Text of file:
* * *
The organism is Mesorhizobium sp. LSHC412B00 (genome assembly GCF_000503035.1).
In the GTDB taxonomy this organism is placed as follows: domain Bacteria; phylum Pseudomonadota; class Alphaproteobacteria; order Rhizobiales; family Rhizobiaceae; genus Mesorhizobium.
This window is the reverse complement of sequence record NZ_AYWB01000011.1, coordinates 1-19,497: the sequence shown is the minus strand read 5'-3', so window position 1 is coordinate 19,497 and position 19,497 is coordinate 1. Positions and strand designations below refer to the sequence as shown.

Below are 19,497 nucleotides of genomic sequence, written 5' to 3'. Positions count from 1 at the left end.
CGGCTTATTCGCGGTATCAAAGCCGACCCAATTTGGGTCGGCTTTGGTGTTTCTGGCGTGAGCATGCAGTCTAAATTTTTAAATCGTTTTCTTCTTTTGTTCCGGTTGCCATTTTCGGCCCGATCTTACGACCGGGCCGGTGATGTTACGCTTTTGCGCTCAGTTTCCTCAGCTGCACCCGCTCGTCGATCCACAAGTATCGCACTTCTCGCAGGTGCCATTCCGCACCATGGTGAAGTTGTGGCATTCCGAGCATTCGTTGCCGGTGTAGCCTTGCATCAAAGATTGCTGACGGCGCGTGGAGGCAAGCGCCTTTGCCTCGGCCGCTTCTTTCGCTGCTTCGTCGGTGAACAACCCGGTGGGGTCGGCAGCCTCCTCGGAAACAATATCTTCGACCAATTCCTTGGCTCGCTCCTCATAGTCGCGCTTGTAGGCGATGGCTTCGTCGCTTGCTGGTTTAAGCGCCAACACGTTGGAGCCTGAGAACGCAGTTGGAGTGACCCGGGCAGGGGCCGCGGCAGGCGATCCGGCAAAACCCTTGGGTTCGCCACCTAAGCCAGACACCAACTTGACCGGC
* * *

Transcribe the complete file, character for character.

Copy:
The organism is Mesorhizobium sp. LSHC412B00 (genome assembly GCF_000503035.1).
In the GTDB taxonomy this organism is placed as follows: domain Bacteria; phylum Pseudomonadota; class Alphaproteobacteria; order Rhizobiales; family Rhizobiaceae; genus Mesorhizobium.
This window is the reverse complement of sequence record NZ_AYWB01000011.1, coordinates 1-19,497: the sequence shown is the minus strand read 5'-3', so window position 1 is coordinate 19,497 and position 19,497 is coordinate 1. Positions and strand designations below refer to the sequence as shown.

Below are 19,497 nucleotides of genomic sequence, written 5' to 3'. Positions count from 1 at the left end.
CGGCTTATTCGCGGTATCAAAGCCGACCCAATTTGGGTCGGCTTTGGTGTTTCTGGCGTGAGCATGCAGTCTAAATTTTTAAATCGTTTTCTTCTTTTGTTCCGGTTGCCATTTTCGGCCCGATCTTACGACCGGGCCGGTGATGTTACGCTTTTGCGCTCAGTTTCCTCAGCTGCACCCGCTCGTCGATCCACAAGTATCGCACTTCTCGCAGGTGCCATTCCGCACCATGGTGAAGTTGTGGCATTCCGAGCATTCGTTGCCGGTGTAGCCTTGCATCAAAGATTGCTGACGGCGCGTGGAGGCAAGCGCCTTTGCCTCGGCCGCTTCTTTCGCTGCTTCGTCGGTGAACAACCCGGTGGGGTCGGCAGCCTCCTCGGAAACAATATCTTCGACCAATTCCTTGGCTCGCTCCTCATAGTCGCGCTTGTAGGCGATGGCTTCGTCGCTTGCTGGTTTAAGCGCCAACACGTTGGAGCCTGAGAACGCAGTTGGAGTGACCCGGGCAGGGGCCGCGGCAGGCGATCCGGCAAAACCCTTGGGTTCGCCACCTAAGCCAGACACCAACTTGACCGGC